One implication of starting with a search engine rather than a reputable medical site is that users have a higher probability of encountering popular information that is non-relevant or misleading. As a result, this usage pattern actually requires more sophisticated information-filtering skills on the part of the user. Studies show that features such as references to peer-reviewed articles, a top-level domain of .gov or .org, and lack of advertisements can indicate high-quality information [47]. Sites with those features, however, are widely dispersed, and the public uses both relevant indicators, for example, the appearance of the same information on multiple sites, as well as inappropriate indicators, such as site layout, to determine the credibility of presented information [48, 49]. As a partial corrective to this situation, Genetic Alliance and several partners created “Trust It or Trash It?” to help the public and health professionals evaluate the credibility of genetic information on the Web or elsewhere (http://www.ncbi.nlm.nih.gov/books/NBK115530/) [50••].

In addition to assessing the quality of information likely to be encountered, it is important to consider why the public uses the Internet for health information. Medical-genetics patients and parents of children with suspected genetic conditions report using the Internet to self-diagnose, to find specialists, and to increase their genetic literacy or acquire medical vocabulary [51, 52, 53]. In fact, patients may rely more heavily on the Internet as a source of genetics information than they do on health professionals [54]. Genetics patients report dissatisfaction with the information provided by health professionals as one of their motivations for accessing online information [52, 55, 56]. That dissatisfaction may be related to the well-documented gaps in health professionals’ own understanding of genetics [9, 57]. In addition, a patient’s desire to understand a suspected genetic condition as a way of coping [52] may run counter to the techniques medical professionals use to dispense information. A study by Wittmann et al. [58] found that 79 % of patients wanted as much information as possible about their diagnosis, whereas only 35 % of physicians were willing to provide all of the information at their disposal.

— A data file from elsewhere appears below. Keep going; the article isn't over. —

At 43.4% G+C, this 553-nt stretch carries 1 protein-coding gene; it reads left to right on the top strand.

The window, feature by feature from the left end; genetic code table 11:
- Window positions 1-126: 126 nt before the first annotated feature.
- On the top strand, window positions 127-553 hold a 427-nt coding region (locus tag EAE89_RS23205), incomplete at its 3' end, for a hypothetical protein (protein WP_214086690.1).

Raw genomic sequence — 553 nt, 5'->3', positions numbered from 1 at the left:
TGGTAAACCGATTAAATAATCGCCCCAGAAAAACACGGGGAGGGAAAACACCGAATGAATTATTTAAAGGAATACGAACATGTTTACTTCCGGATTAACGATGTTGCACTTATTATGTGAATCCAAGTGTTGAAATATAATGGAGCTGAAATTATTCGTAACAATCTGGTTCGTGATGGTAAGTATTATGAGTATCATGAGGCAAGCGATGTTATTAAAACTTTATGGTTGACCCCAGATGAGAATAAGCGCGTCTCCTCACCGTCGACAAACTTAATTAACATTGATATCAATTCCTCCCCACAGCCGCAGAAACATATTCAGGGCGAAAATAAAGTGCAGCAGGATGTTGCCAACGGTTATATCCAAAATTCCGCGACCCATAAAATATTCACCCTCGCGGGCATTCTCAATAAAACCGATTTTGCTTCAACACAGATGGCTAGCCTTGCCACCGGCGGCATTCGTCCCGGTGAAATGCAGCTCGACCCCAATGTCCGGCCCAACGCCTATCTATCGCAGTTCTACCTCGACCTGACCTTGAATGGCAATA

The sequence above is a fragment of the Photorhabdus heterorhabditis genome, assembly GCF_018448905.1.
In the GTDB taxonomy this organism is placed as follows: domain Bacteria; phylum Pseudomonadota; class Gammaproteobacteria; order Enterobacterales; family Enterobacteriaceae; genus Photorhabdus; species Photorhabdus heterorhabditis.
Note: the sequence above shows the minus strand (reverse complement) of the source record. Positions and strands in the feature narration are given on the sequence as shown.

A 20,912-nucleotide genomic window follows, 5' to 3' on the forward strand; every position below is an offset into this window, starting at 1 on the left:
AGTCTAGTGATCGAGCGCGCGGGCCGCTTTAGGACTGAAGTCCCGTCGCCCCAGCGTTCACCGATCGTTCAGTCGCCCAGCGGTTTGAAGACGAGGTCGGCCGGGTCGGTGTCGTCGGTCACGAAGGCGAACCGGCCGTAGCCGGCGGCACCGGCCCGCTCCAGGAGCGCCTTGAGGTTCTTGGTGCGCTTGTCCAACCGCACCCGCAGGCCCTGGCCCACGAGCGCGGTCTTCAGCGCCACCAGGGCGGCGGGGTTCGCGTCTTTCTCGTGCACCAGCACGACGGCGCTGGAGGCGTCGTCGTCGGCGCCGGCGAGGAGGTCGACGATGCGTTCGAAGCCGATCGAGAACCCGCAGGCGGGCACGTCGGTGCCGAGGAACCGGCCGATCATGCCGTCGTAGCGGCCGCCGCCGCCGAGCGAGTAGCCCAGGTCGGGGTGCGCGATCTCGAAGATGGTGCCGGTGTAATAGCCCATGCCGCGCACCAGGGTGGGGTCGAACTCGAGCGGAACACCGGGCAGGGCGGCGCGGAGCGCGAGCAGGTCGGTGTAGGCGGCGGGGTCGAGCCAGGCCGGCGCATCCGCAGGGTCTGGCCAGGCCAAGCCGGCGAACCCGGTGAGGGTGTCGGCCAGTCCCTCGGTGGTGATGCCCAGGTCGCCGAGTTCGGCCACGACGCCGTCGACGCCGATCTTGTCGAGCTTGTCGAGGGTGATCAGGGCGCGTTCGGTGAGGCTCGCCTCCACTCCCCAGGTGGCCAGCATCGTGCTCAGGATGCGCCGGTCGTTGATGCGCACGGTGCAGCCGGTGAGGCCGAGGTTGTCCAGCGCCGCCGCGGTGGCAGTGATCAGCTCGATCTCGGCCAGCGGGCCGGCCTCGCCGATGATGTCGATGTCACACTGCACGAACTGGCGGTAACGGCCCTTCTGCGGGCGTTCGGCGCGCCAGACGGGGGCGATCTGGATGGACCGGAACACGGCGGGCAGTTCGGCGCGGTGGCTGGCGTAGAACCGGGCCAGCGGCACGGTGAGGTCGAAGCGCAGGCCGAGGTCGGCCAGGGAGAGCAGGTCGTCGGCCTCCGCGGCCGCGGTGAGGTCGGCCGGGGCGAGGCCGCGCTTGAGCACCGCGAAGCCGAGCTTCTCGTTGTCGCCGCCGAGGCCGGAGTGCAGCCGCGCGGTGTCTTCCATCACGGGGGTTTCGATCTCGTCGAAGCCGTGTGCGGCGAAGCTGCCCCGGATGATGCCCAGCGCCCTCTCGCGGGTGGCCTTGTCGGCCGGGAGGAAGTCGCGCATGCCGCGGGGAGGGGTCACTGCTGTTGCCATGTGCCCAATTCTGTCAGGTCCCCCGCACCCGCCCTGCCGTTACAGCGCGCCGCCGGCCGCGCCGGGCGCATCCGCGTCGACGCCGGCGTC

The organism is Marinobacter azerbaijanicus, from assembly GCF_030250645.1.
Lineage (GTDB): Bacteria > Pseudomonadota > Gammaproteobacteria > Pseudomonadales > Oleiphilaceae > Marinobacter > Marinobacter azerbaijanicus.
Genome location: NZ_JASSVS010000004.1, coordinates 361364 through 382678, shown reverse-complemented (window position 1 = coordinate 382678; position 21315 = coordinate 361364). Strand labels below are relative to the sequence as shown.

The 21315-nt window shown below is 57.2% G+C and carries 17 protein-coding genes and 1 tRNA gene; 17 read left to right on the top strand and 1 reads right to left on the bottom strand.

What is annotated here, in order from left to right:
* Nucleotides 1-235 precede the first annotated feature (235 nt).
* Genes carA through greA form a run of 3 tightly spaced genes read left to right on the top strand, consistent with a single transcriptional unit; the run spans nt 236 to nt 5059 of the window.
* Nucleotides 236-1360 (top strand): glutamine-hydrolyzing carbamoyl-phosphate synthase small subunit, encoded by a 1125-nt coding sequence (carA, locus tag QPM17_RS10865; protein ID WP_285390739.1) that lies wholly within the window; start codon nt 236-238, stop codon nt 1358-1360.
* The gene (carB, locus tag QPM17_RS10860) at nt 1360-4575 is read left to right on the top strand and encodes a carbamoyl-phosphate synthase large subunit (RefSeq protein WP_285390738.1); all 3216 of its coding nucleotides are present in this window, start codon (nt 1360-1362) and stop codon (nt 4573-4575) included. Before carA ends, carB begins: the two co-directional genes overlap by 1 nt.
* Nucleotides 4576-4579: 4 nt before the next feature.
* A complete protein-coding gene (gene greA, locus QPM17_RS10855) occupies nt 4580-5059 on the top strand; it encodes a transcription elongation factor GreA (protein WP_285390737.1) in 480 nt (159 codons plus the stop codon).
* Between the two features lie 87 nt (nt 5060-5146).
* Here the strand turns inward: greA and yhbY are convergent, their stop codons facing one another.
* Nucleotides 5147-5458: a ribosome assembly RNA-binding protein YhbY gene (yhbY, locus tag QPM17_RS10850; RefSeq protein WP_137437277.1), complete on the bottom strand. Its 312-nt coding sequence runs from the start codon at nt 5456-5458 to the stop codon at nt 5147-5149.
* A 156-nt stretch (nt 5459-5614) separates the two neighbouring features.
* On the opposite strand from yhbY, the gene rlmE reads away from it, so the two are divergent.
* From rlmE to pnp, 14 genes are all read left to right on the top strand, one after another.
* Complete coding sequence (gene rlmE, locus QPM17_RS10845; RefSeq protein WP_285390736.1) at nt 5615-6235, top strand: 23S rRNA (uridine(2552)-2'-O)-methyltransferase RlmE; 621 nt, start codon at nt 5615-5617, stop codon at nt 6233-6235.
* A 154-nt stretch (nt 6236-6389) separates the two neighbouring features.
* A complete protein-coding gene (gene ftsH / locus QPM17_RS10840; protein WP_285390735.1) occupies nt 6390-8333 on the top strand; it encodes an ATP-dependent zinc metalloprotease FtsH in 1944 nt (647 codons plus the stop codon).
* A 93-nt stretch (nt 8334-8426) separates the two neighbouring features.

Overall, about half of Internet users looking for medical diagnoses share the information they find with a health care provider [44]. Given the reality of heavy patient use of the Internet and the variability in online information quality, clinicians should encourage their patients to share information found online and should point patients toward reputable sources whenever possible. Indeed, many genetics patients feel that clinicians have a duty to provide them with reputable online sources of information [51, 56].

Implications of Low Public Literacy for Health Care Providers

The inevitable integration of genomics into mainstream health care will require a professional community that can initiate relevant conversations with patients and respond knowledgably to their queries. Although the practice of genetic medicine continues to evolve, it is likely that genetics professionals will continue to handle those disorders where the heritability approaches 1, e.g., metabolic disorders and chromosomal anomalies, whereas non-geneticists will continue to handle those disorders where the heritability is largely less than 1, e.g., cardiovascular disease, diabetes, and mental illness. Those providers, however, will have to bring an understanding of genetics/genomics content to their diagnoses, clinical judgment, and patient management as continued research identifies salient genetic variants. Their genetic literacy must improve in concert with that of the public they serve if the field is to achieve its promise in personal and public health.